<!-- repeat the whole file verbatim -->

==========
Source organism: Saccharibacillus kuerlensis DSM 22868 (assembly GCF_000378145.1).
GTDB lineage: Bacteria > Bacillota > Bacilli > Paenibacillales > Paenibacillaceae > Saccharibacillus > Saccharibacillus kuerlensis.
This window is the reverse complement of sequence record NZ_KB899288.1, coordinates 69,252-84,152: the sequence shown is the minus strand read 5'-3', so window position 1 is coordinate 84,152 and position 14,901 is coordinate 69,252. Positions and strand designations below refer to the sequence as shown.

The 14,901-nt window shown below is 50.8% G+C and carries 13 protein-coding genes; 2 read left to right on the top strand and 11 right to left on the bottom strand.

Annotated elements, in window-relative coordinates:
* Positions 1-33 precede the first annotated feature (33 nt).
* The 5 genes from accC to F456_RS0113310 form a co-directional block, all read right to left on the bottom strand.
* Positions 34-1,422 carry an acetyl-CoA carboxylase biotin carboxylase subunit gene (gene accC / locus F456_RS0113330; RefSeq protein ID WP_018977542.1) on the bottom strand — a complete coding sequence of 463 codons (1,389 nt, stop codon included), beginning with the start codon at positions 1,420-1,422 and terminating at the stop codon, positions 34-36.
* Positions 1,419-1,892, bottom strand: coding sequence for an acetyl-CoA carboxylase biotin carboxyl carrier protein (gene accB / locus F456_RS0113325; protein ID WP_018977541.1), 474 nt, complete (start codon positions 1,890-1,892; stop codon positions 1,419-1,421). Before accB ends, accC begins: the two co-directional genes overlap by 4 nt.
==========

Source organism: Saccharibacillus kuerlensis DSM 22868 (assembly GCF_000378145.1).
GTDB lineage: Bacteria > Bacillota > Bacilli > Paenibacillales > Paenibacillaceae > Saccharibacillus > Saccharibacillus kuerlensis.
This window is the reverse complement of sequence record NZ_KB899288.1, coordinates 69,252-84,152: the sequence shown is the minus strand read 5'-3', so window position 1 is coordinate 84,152 and position 14,901 is coordinate 69,252. Positions and strand designations below refer to the sequence as shown.

The 14,901-nt window shown below is 50.8% G+C and carries 13 protein-coding genes; 2 read left to right on the top strand and 11 right to left on the bottom strand.

Annotated elements, in window-relative coordinates:
* Positions 1-33 precede the first annotated feature (33 nt).
* The 5 genes from accC to F456_RS0113310 form a co-directional block, all read right to left on the bottom strand.
* Positions 34-1,422 carry an acetyl-CoA carboxylase biotin carboxylase subunit gene (gene accC / locus F456_RS0113330; RefSeq protein ID WP_018977542.1) on the bottom strand — a complete coding sequence of 463 codons (1,389 nt, stop codon included), beginning with the start codon at positions 1,420-1,422 and terminating at the stop codon, positions 34-36.
* Positions 1,419-1,892, bottom strand: coding sequence for an acetyl-CoA carboxylase biotin carboxyl carrier protein (gene accB / locus F456_RS0113325; protein ID WP_018977541.1), 474 nt, complete (start codon positions 1,890-1,892; stop codon positions 1,419-1,421). Before accB ends, accC begins: the two co-directional genes overlap by 4 nt.